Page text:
CDC NSW Commits to More Than Naidoc Week

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While CDC NSW has plans in place to once again celebrate NAIDOC Week  (National Aboriginal and Islanders Day Observance Committee) this year, the company proudly continues their reconciliation journey through ongoing and various activities.

“We are committed to being a diverse workplace and supporting our local communities, in particular our Indigenous community,” CDC NSW First Nation Liaison Officer Paul Bates said. “So while we plan to proudly celebrate NAIDOC Week this year, we think it is important to do more.

“Over the last 12-months, we have achieved significant growth and development around our four Reconciliation Action Plan principles, which are relationships, respect, governance and opportunities.

“Our major achievements have been building, sustaining and maintaining reciprocal relationships with our local Aboriginal community-controlled organisations, Elders and young people.

“It has always been a goal at CDC NSW to increase employment and procurement opportunities for our First Nation people. CDC NSW has partnered with Aboriginal Employment Strategy Western Sydney and we have obtained two apprentices from this organisation with a strong view for more. We have also more than doubled our Indigenous full-time employees at CDCNSW and gained more Indigenous business partners.”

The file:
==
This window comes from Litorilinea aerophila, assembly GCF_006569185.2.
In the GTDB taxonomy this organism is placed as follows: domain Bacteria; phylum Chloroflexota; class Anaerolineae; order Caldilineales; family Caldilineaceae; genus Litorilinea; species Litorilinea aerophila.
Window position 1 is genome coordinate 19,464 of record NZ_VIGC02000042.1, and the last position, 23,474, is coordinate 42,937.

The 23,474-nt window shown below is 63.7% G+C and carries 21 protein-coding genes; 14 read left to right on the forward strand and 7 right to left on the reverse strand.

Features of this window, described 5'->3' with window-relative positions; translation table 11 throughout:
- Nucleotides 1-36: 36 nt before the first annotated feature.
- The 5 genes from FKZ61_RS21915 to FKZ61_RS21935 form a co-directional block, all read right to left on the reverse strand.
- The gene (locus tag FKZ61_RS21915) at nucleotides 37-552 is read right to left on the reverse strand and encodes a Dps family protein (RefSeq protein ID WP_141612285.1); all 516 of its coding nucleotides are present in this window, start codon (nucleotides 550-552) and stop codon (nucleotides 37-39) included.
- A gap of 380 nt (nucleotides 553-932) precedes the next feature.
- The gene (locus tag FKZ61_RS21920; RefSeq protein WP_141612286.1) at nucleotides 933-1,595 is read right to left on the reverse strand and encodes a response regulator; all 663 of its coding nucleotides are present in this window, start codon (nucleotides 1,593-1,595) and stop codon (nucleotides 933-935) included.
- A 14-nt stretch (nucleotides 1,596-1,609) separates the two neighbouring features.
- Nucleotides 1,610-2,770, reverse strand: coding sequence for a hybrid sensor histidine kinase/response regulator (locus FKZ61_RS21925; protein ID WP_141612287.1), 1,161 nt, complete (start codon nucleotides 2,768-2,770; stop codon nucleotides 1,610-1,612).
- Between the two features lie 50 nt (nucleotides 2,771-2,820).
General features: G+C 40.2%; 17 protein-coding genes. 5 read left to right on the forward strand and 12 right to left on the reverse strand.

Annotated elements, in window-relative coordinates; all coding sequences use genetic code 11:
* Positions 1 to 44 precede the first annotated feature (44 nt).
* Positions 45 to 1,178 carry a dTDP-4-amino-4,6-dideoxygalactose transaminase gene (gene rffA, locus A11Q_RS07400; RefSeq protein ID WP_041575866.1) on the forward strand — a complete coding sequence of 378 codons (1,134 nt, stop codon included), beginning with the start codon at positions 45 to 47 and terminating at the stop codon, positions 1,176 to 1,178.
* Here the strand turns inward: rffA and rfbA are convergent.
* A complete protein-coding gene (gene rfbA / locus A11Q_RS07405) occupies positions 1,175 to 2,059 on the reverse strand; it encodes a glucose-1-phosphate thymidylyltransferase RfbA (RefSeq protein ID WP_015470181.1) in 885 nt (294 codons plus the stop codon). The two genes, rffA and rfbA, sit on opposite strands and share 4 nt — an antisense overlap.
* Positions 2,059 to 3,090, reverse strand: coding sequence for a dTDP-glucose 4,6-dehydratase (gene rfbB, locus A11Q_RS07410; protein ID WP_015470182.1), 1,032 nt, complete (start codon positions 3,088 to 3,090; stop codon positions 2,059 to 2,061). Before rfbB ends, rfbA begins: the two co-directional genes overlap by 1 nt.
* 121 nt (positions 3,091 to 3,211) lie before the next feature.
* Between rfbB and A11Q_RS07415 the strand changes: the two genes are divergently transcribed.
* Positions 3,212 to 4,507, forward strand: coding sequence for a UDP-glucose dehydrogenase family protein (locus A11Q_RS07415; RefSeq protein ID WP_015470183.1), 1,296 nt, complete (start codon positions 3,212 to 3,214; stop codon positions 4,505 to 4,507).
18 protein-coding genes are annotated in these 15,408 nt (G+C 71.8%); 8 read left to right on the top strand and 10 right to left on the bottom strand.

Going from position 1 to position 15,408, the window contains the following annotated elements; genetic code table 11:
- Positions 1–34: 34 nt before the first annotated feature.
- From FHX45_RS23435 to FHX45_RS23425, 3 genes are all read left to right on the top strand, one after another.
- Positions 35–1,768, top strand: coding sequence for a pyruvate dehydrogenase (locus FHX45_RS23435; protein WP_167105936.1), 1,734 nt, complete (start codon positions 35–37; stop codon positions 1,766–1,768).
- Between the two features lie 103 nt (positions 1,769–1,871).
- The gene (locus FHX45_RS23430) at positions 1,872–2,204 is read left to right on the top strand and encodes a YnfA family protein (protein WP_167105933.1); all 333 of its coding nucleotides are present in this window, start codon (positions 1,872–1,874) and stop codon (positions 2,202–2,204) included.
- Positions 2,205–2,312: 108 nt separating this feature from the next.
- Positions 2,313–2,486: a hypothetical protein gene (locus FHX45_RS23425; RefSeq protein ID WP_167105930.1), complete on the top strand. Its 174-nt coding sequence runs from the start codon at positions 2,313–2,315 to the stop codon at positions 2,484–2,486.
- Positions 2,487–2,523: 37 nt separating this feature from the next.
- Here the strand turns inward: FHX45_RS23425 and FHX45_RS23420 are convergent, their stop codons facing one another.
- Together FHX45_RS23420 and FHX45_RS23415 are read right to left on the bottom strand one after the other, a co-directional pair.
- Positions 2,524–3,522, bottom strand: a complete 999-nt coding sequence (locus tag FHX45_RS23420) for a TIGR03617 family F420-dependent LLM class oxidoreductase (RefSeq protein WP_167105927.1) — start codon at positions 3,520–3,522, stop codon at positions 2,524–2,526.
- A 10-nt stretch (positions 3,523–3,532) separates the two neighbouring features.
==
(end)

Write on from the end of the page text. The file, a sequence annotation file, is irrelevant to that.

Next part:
In 2021, CDC NSW launched their Reconciliation Action Plan as a commitment to moving beyond just words to support quality access to opportunities for education, employment and social connection for all.

And in 2022, CDC NSW launched two buses that are a visual example of CDC NSW’s commitment to the Traditional Custodians of the land their services reach and the First Nations People across NSW.

One of those buses was the Yaama Bus; a fully equipped 12.5-metre bus transformed by CDC into a mobile education centre and mobile operations centre and part of its purpose is to engage indigenous communities. Its indigenous artwork stands out from the crowd and it has become especially popular in the community, as CDC NSW highlights some of the recent engagements.

The Yaama Bus was put to work in January of this year when CDC NSW supported the Aboriginal Cultural Resource Centre Katoomba at their Annual Survival Day event by sponsoring a shuttle bus and providing the Yaama Bus for educational, recruitment and photo opportunities.

Then in February, CDC NSW was invited by Kimberwali to attend the Indigenous Rugby League All Stars event which was held in Western Sydney. CDC NSW took the Yaama Bus, which  provided many photo opportunities for players and the community.

In March, CDC NSW took the Yaama Bus to the Kimberwali Aboriginal Job Expo in Whalan and provided recruitment resources to the more than 500 people who attended the event.

Also in March, CDC NSW hosted the Western Sydney Aboriginal Men’s Group at the Foundry Road Depot to meet with CDC management and access a tour of the OOC control room before a lunch with all the staff.

The Yaama Bus has been a valuable fleet addition and will continue to be busy as CDC NSW ramps up their plans across NAIDOC Week in 2023, which includes celebrations in Dural, Valley Heights and Toronto.

NAIDOC Week will be held from 2-9 July this year and provides an opportunity to celebrate the history, culture and achievements of Aboriginal and Torres Strait Islander peoples.